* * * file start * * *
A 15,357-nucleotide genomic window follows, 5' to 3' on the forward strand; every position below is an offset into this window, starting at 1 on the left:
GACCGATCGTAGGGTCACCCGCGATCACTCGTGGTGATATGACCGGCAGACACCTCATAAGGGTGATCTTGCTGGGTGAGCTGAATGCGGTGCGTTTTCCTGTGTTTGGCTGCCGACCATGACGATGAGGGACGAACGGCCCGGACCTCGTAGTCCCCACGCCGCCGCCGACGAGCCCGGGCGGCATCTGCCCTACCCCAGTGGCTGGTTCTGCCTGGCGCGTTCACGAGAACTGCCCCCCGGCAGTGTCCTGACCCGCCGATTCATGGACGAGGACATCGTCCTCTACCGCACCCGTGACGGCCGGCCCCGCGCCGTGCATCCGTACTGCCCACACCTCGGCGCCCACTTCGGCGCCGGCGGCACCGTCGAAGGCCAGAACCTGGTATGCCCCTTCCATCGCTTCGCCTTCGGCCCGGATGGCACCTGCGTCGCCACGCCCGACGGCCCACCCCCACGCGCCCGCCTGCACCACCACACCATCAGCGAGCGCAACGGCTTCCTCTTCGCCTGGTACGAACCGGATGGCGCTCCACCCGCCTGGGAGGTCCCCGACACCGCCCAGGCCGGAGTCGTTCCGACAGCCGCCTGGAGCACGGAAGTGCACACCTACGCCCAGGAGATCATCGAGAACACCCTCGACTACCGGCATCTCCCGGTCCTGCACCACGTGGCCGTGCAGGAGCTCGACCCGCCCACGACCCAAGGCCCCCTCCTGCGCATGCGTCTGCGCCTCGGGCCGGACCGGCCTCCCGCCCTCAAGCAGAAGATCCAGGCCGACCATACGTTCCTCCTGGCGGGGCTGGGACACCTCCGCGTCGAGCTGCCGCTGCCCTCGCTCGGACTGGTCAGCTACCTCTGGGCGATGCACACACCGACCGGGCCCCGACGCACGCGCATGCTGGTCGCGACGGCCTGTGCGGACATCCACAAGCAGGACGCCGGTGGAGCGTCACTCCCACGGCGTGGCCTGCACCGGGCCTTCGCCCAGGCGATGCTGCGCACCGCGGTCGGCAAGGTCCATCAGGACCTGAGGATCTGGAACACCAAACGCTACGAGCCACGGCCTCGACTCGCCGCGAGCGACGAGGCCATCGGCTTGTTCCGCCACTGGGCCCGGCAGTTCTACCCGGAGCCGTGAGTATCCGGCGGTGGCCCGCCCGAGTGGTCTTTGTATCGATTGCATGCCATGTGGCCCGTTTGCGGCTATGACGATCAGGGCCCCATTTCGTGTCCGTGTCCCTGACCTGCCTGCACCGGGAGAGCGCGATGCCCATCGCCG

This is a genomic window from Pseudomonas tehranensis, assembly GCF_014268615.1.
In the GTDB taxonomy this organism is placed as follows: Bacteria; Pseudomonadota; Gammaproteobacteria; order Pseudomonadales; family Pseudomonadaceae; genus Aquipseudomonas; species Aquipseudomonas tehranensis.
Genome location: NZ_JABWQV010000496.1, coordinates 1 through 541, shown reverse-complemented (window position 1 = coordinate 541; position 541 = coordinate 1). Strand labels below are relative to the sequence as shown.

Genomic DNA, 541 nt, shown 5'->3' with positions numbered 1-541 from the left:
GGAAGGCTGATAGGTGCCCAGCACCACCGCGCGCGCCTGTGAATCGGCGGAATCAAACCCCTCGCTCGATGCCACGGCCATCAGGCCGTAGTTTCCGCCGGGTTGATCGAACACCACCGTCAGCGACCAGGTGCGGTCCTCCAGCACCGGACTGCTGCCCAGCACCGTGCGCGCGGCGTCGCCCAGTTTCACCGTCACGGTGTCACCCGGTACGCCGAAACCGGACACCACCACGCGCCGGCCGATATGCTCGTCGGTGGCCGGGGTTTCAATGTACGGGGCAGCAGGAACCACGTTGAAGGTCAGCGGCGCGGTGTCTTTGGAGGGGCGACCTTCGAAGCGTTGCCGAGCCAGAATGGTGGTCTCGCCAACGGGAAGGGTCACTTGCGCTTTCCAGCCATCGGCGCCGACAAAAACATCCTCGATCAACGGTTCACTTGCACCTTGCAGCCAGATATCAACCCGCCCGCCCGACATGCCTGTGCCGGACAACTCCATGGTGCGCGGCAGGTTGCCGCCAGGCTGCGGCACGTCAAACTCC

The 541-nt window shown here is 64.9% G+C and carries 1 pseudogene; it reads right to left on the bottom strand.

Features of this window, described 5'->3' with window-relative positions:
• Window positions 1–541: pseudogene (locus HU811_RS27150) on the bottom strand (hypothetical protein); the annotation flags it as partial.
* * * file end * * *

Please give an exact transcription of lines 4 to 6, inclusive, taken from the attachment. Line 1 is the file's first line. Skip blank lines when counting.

In the GTDB taxonomy this organism is placed as follows: Bacteria; Pseudomonadota; Gammaproteobacteria; order Pseudomonadales; family Pseudomonadaceae; genus Aquipseudomonas; species Aquipseudomonas tehranensis.
Genome location: NZ_JABWQV010000496.1, coordinates 1 through 541, shown reverse-complemented (window position 1 = coordinate 541; position 541 = coordinate 1). Strand labels below are relative to the sequence as shown.

Genomic DNA, 541 nt, shown 5'->3' with positions numbered 1-541 from the left: